After World War II he lived quietly in Connecticut as a consultant both to the chief of staff of the U.S. Air Force and to Pan American World Airways. His 1953 book The Spirit of St. Louis, recounting his non-stop transatlantic flight, won the Pulitzer Prize in 1954. Dwight D. Eisenhower restored his assignment with the Army Air Corps and making him Brigadier General in 1954. In the 1960s, he became a spokesman for the conservation of the natural world, speaking in favor of the protection of whales, against super-sonic transport planes and was instrumental in establishing protections for the primitive Filipino group the Tasaday.
From 1957 until his death in 1974, Lindbergh had an affair with a woman 24 years his junior, the German hat maker Brigitte Hesshaimer. They had three children together: Dyrk (born 1958), Astrid (born 1960), and David (born 1967). The two managed to keep the affair completely secret; even the children did not know the true identity of their father, whom they met sporadically when he came to visit. Astrid later read a magazine article about Lindbergh and found snapshots and more than a hundred letters written from him to her mother. She disclosed the affair in 2003, two years after both Brigitte Hesshaimer and Anne Morrow Lindbergh had died.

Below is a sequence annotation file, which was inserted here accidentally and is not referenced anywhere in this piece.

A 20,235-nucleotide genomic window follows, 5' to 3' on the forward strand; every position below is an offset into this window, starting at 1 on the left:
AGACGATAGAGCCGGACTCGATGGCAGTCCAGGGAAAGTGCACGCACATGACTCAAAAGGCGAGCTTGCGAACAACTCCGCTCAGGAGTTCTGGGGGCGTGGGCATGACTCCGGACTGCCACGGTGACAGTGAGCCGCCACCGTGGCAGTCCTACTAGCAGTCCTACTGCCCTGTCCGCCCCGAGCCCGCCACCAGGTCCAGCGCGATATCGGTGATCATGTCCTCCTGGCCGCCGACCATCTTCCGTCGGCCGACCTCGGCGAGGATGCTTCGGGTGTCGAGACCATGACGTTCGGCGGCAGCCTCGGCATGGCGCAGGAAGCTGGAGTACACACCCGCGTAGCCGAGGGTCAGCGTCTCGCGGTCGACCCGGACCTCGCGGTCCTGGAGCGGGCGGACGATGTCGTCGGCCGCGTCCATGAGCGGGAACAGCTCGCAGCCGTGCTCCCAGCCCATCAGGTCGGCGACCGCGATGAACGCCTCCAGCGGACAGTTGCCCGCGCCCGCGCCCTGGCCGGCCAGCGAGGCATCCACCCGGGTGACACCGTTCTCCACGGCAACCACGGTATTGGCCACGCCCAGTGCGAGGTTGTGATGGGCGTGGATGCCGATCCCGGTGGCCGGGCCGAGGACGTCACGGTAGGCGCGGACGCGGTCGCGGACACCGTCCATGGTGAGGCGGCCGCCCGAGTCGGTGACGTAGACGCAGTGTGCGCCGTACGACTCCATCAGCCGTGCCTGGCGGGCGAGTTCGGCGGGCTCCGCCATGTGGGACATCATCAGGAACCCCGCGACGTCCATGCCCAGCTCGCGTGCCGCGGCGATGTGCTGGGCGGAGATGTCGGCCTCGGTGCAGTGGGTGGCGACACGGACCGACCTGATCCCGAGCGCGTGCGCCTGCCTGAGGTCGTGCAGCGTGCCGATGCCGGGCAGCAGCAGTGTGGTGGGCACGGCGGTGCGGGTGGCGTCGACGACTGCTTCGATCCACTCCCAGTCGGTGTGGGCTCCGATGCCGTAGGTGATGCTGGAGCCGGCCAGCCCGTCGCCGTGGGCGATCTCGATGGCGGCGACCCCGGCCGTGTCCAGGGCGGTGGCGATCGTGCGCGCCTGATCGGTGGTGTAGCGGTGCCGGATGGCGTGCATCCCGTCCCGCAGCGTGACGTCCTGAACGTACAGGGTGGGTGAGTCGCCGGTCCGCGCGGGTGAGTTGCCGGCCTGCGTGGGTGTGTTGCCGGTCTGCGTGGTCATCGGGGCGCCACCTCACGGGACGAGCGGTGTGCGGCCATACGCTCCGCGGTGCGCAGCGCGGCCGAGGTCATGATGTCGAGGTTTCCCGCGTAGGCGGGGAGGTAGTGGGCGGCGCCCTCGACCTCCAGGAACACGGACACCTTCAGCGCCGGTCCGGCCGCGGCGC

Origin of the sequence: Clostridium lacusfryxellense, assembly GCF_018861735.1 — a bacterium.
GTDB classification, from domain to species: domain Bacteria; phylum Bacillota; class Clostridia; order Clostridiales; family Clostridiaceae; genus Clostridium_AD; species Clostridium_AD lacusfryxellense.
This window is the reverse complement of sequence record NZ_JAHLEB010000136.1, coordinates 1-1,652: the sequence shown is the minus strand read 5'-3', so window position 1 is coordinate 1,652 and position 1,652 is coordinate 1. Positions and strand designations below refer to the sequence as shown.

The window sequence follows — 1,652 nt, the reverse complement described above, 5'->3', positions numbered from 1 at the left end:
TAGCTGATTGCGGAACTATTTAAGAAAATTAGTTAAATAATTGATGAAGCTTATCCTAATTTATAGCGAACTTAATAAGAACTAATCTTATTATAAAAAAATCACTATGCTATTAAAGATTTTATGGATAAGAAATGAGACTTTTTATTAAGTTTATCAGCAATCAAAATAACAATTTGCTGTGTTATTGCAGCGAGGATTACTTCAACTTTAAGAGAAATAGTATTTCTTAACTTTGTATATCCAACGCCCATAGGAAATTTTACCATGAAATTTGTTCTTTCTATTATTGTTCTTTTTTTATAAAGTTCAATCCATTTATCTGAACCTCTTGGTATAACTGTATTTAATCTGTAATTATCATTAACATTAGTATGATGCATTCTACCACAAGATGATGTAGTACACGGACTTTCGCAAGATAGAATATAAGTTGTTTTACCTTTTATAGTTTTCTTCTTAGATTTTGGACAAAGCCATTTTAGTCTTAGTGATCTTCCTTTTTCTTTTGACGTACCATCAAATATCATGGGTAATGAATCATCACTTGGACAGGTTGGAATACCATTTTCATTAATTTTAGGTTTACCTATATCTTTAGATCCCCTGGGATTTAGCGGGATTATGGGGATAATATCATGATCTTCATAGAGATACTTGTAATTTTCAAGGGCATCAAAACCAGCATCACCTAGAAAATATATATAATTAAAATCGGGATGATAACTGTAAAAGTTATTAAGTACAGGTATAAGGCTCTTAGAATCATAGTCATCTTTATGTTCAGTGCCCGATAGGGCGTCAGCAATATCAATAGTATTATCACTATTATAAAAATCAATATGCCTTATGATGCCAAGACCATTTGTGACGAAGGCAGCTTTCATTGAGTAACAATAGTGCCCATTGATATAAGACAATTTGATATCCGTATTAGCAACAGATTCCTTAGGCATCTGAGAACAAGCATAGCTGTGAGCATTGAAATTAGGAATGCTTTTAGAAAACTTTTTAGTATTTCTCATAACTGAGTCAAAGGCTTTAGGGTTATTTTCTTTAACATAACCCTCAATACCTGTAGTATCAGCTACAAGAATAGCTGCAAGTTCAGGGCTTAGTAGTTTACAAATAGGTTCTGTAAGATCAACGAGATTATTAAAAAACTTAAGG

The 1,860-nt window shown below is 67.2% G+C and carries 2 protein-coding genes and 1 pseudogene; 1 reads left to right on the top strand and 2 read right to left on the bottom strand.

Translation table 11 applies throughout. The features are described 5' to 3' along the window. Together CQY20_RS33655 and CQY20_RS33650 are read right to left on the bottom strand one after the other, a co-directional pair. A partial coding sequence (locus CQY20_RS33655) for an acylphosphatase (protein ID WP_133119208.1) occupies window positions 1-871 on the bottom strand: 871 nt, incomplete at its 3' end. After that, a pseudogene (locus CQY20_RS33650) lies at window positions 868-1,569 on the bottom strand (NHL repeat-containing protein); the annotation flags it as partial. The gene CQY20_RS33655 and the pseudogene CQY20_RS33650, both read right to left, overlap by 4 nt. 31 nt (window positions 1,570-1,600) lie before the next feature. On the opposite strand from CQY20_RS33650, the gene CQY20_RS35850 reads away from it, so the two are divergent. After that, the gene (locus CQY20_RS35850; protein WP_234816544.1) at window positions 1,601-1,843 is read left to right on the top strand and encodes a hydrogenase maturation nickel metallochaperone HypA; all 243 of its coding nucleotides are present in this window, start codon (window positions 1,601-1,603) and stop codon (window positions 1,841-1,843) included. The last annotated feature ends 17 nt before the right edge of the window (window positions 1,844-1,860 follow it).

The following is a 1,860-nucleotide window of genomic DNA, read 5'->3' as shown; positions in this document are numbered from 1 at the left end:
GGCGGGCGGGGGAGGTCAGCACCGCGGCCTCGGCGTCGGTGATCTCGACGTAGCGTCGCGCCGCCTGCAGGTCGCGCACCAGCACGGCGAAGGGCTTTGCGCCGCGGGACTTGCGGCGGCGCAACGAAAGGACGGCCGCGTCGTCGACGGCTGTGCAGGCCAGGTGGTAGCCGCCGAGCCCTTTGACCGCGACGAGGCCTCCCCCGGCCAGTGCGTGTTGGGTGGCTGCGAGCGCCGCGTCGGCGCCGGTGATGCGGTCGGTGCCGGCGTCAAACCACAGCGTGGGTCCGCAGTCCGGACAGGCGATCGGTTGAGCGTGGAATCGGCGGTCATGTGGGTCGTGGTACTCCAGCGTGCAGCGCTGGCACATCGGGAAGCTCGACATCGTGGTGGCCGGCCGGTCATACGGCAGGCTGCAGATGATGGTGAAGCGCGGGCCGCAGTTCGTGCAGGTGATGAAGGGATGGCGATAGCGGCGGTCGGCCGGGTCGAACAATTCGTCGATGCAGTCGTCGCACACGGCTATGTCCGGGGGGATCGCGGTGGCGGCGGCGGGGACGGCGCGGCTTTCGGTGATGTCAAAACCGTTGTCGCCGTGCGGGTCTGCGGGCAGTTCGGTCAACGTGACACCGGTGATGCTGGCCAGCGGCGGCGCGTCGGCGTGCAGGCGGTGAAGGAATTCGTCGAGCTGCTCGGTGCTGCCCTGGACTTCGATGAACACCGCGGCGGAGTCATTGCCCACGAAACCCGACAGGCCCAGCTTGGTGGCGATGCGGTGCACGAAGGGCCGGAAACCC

Lindbergh spent his final years on the Hawaiian island of Maui, where he died of cancer on August 26, 1974. He was buried on the grounds of the Palapala Ho'omau Church. His epitaph, which quotes Psalms 139:9, reads: Charles A. Lindbergh Born: Michigan, 1902. Died: Maui, 1974. If I take the wings of the morning, and dwell in the uttermost parts of the sea. — CAL
The Lindbergh Terminal at Minneapolis/Saint Paul International Airport was named after him and a replica of The Spirit of St. Louis hangs there. San Diego International Airport was also named after him.
Lindbergh in fiction
- Lindbergh foundation
- Pat Ranfranz: CharlesLindbergh.com
- Woody Guthrie on Lindbergh
- FBI History - Famous cases: The Lindbergh kidnapping
- PBS companion site to The American Experience program on Charles Lindbergh
- Gerd Kröncke: "Der Amerikaner und die Hutmacherin", Süddeutsche Zeitung, August 2, 2003 (German).